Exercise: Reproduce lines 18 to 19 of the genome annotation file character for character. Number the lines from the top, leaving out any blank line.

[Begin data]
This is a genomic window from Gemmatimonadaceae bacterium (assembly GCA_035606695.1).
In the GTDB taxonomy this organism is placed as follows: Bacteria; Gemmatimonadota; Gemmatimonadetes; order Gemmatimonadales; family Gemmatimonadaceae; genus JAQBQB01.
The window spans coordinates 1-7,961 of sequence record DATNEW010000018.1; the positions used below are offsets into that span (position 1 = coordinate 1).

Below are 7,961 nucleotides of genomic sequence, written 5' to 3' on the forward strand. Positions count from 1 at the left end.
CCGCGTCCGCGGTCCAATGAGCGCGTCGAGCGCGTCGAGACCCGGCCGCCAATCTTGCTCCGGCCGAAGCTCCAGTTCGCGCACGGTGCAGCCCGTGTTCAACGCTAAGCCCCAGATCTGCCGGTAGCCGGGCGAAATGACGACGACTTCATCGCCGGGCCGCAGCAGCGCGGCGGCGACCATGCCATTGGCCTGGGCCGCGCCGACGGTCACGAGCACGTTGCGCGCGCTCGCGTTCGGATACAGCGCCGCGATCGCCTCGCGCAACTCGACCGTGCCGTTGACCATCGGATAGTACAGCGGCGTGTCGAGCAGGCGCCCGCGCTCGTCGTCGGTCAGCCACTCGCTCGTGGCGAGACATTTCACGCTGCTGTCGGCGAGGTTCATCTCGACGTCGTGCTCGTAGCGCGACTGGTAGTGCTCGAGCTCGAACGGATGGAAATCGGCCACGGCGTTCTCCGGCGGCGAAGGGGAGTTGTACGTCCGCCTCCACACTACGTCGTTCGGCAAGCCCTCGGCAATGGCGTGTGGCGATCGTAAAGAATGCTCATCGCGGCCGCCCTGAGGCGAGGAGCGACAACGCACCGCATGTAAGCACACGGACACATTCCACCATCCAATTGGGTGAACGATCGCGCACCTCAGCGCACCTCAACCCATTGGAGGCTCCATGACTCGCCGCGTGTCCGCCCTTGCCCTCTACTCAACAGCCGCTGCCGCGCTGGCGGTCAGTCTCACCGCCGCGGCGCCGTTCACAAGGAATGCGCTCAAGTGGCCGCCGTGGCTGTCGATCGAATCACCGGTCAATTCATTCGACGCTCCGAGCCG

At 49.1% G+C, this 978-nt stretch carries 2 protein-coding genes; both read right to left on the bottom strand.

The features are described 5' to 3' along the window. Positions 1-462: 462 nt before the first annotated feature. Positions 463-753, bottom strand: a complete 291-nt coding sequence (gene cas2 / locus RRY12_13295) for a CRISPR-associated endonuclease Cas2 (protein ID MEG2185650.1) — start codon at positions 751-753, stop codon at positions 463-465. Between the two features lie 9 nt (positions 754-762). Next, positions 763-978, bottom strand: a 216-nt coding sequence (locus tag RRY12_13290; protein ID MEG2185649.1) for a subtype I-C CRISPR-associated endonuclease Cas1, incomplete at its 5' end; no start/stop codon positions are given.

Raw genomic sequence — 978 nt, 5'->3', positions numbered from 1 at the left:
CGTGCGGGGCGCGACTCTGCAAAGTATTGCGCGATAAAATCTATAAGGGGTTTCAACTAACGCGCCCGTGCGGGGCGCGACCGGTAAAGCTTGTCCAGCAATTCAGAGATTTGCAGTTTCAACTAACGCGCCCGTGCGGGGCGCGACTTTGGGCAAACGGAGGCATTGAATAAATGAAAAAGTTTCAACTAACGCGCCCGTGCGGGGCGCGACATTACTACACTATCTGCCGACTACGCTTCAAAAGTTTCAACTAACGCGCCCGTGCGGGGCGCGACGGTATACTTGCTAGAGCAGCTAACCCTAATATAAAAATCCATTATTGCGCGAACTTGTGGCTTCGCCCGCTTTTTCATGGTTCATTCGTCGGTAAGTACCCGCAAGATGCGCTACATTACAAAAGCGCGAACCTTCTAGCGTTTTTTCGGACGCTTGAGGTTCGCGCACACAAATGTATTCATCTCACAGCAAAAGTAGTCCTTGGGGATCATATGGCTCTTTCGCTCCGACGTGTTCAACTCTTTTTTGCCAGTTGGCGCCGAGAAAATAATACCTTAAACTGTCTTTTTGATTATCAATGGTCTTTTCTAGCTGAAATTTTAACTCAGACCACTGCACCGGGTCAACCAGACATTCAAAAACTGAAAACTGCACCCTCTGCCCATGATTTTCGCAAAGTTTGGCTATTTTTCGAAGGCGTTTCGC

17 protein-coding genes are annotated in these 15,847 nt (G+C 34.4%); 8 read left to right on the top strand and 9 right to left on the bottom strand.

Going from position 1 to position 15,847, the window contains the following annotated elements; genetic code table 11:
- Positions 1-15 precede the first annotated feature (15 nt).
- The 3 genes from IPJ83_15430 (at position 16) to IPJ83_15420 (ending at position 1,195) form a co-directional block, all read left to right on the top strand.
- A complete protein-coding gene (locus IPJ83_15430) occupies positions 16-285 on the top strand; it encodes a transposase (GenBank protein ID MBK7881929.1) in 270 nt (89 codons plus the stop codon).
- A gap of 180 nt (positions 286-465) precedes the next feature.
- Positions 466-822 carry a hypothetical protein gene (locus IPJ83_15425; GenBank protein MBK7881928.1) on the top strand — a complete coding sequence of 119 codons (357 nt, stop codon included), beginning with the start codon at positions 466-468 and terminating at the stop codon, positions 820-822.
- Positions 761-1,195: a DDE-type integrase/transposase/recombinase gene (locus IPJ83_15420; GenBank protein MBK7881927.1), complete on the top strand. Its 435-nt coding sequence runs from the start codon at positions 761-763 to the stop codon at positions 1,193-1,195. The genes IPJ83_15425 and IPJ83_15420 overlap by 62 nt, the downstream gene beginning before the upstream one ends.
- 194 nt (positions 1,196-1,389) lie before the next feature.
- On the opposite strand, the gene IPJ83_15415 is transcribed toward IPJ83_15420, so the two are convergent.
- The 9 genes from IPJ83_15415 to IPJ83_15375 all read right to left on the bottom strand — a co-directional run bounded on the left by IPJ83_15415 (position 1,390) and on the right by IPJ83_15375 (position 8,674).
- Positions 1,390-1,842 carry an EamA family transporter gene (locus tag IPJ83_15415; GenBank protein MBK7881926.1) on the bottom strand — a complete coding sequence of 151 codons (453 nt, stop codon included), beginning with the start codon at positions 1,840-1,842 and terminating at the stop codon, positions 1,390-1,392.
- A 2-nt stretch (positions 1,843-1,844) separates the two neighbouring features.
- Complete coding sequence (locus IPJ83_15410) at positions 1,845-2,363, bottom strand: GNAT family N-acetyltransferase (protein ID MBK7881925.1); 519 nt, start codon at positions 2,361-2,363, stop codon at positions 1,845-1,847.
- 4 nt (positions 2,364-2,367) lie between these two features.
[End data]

- 194 nt (positions 1,196-1,389) lie before the next feature.
- On the opposite strand, the gene IPJ83_15415 is transcribed toward IPJ83_15420, so the two are convergent.